U.S. stocks recovered after an early setback on Monday, but still ended on a mixed note, although shares from the technology space outperformed, spending much of the day’s session in positive territory.
Concerns over the fallout of the collapse of Silicon Valley Bank rendered the mood quite bearish at the start.
The assurance from the U.S. Treasury, Federal Reserve, and Federal Deposit Insurance Corporation that they would “fully protect” depositors, including those with assets above the federally guaranteed $250,000 limit, helped lift sentiment.
Hopes that the Fed will pause its tightening cycle due to the debacle in the banking sector contributed as well to the market’s recovery.
Among the major averages, the Dow, which plunged to 31,624.87 in early trades, ended with a loss of 90.50 points or 0.28 percent at 31,819.14. The S&P 500 ended 5.83 points or 0.15% lower at 3,855.76, recovering from 3,808.86.
The Nasdaq ended higher by 49.96 points or 0.45 percent at 11,188.84, more than 200 points off the day’s low of 10,982.80.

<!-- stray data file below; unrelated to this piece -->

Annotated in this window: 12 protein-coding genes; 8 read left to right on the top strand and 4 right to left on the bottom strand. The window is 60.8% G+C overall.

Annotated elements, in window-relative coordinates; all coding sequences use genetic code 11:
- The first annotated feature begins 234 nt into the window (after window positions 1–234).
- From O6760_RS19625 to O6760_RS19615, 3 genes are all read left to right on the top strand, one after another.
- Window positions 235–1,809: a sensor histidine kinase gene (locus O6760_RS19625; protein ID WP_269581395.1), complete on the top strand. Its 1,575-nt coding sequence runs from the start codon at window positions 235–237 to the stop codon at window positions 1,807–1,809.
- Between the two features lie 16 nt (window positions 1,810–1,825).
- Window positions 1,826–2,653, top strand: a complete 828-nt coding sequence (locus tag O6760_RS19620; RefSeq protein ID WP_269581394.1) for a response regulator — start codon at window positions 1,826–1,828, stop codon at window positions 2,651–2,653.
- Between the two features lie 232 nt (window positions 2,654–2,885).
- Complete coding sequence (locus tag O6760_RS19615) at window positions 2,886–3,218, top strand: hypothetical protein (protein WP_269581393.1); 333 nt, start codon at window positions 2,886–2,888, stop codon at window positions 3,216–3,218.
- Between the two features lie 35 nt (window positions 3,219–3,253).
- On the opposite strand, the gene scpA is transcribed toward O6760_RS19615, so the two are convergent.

Several stocks from the banking sector posted big losses. First Republic Bank tanked more than 60 percent, Keycorp, Zions Bancorporation, First Horizon National and KeyCorp, all shed more than 20 percent.
American Express ended nearly 5 percent down. Goldman Sachs closed lower by more than 3 percent, and JP Morgan Chase drifted down 1.7 percent.
Travelers Companies, Merck, Caterpillar, Walt Disney, Chevron, Visa and Intel also ended weak, albeit with less pronounced losses.
Amgen, Microsoft, Apple, Salesforce.com, Coca-Cola, Walgreens Boots Alliance, Johnson & Johnson and IBM ended with sharp to moderate gains.
The focus is on Tuesday’s U.S. inflation data. The Federal Reserve’s policy meeting is scheduled to be held on March 21-11, while the Bank of England meets a day after the FOMC meeting on March 23.
Goldman Sachs analysts said they no longer expect the Federal Reserve to raise rates by 25 basis points at its next policy meeting on March 21-22.
In overseas trading, Asian stocks ended mixed on Monday as regulators from across the world moved to assuage investor concerns of a global ripple effect coming from the United States.
In a statement released Sunday, the Treasury, Federal Reserve and the FDIC said they would “fully protect” depositors with funds in the Silicon Valley Bank.
In addition, Signature Bank, a New York bank, was also closed by regulators over the weekend.
European stocks plunged sharply on Monday as rising concerns over the fallout from the Silicon Valley Bank collapse triggered heavy selling, particularly in the banking sector.
Investors also awaited the ECB meeting and key inflation data due this week.
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